Toshiba Signs With Violin Memory For PCIe Storage
Toshiba will supply NAND flash memory to Violin, in exchange for access to Violin’s PCIe architecture and software intellectual property
Memory-based storage systems maker Violin Memory said on 4 March that it is partnering with NAND flash inventor Toshiba to share intellectual property and produce new PCIe cards for servers.
In return for being a premier supplier of NAND flash to Violin – guaranteeing delivery in case of product shortages – Toshiba will have IP access to Violin’s PCIe architecture and software for memory-based storage, ranging from storage arrays to PCIe cards.
The Toshiba alliance enables Violin to have full visibility and control of the supply chain, manufacturing, distribution, and R&D efforts at the foundry, chip and software layer.
Violin Memory is positioning the partnership as facilitating mass adoption of a new “economic” memory-based IT infrastructure, which is news in itself. At this time, any type of NAND flash-based storage can be up to five or 10 times more expensive than standard hard disk drives or digital tape.
PCIe cards are among the fastest server components now available. Intel introduced Peripheral Component Interconnect Express (PCIe) in 2004. It is a computer expansion-card standard based on point-to-point serial links rather than a shared parallel bus architecture, and replaces the older PCI, PCI-X and AGP standards.
PCIe-based flash storage has the ability to bypass traditional storage overhead by reducing latencies, increasing throughput and enabling efficient processing of massive quantities of data.
“In the past, Toshiba has been an investor and a strategic supplier to us. This announcement is about us broadening our relationship in terms of supply-chain control,” Violin Memory vice president of products Narayan Venkat told eWEEK. “As we get into the new market of server side in addition to the storage side of the flash memory market, having a guaranteed supply of flash is an important attribute to becoming a viable enterprise vendor.”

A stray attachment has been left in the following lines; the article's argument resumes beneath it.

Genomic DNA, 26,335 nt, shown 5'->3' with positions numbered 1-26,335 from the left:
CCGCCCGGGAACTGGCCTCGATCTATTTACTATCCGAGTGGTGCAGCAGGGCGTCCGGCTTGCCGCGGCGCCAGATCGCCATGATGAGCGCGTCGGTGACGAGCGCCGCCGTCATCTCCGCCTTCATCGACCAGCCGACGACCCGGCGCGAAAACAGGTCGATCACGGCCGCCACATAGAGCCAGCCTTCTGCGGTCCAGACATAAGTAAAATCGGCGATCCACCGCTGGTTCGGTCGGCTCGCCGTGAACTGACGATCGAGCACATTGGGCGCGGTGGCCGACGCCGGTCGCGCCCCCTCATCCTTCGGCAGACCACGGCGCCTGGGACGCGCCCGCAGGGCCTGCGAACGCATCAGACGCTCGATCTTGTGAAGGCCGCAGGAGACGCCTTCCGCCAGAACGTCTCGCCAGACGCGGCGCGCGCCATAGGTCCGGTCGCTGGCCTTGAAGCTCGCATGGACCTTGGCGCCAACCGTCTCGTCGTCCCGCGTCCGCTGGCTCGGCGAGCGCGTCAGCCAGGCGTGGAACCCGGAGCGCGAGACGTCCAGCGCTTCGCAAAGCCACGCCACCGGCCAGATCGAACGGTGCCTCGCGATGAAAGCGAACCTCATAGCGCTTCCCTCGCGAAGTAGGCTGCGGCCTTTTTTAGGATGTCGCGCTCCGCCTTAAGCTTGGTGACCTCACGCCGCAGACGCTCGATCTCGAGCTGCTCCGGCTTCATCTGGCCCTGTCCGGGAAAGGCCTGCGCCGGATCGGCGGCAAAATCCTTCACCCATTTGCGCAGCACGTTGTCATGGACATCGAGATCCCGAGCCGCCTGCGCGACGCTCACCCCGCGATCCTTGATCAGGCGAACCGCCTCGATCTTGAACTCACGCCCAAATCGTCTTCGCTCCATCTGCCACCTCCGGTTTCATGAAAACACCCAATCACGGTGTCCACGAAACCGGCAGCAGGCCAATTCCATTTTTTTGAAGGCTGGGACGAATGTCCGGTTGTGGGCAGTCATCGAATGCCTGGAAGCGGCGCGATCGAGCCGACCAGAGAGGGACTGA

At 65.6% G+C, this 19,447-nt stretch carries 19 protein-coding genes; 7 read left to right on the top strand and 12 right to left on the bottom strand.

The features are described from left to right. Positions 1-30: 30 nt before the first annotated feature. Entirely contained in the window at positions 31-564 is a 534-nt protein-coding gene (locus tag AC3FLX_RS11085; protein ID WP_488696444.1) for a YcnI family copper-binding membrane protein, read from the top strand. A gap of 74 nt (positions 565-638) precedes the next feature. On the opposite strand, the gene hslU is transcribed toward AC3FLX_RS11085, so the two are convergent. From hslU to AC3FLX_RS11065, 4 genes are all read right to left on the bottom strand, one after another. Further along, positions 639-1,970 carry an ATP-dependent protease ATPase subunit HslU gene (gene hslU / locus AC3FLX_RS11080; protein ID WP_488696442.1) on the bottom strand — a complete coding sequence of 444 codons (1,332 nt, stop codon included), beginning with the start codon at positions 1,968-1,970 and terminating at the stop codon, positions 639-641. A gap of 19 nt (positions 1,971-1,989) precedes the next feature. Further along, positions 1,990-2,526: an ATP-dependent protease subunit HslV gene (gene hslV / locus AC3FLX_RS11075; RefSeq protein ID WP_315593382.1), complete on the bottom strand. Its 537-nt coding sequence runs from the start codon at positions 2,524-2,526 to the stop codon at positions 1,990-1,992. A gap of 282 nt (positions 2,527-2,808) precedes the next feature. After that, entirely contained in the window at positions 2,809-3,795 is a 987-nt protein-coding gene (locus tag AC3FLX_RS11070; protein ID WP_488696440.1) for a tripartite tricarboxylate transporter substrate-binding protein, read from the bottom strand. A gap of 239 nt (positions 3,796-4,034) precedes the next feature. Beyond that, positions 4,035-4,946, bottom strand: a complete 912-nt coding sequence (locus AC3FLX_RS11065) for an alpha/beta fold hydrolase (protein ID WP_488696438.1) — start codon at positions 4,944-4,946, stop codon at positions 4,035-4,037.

Under the agreement, Toshiba will be able to remanufacture Violin’s products as they are using Violin’s IP blueprints or “bring out new products based on the IP that suits the market that they service”, Venkat said.
“They (Toshiba) are a certainly a huge consumer and mid-market play. Our focus is the enterprise, and the combination of the two is to deliver memory-based storage across the globe,” Venkat said.
Because Violin Memory’s Velocity PCIe cards use a lightweight driver, chief executive Don Basile said, expensive host CPU and DRAM resources are not required, so costs are saved. Application performance is not compromised, he said.
The Velocity product line includes 1.37TB to 11TB of capacity (per card) ranging from $3/GB (£2) to $6/GB list price and form factors that range from low profile to full height and full length.
“Our new focus on PCIe cards will allow both companies to drive radical new economics that lead to the mass adoption of memory-based architectures,” Basile said. “NAND memory is now a requirement at every level from the smart connected device to the core of the cloud and the enterprise data centre. The combined product portfolios continue leadership across the evolving memory-based solution market.”
“The PCIe card market is important to Toshiba’s customers,” said Hiroyuki Sato, Toshiba’s Vice President of Storage Products. “Expanding our strategic relationship with Violin Memory will allow us to bring the valuable Violin enterprise IP to a broad range of solutions in our future product offerings.”
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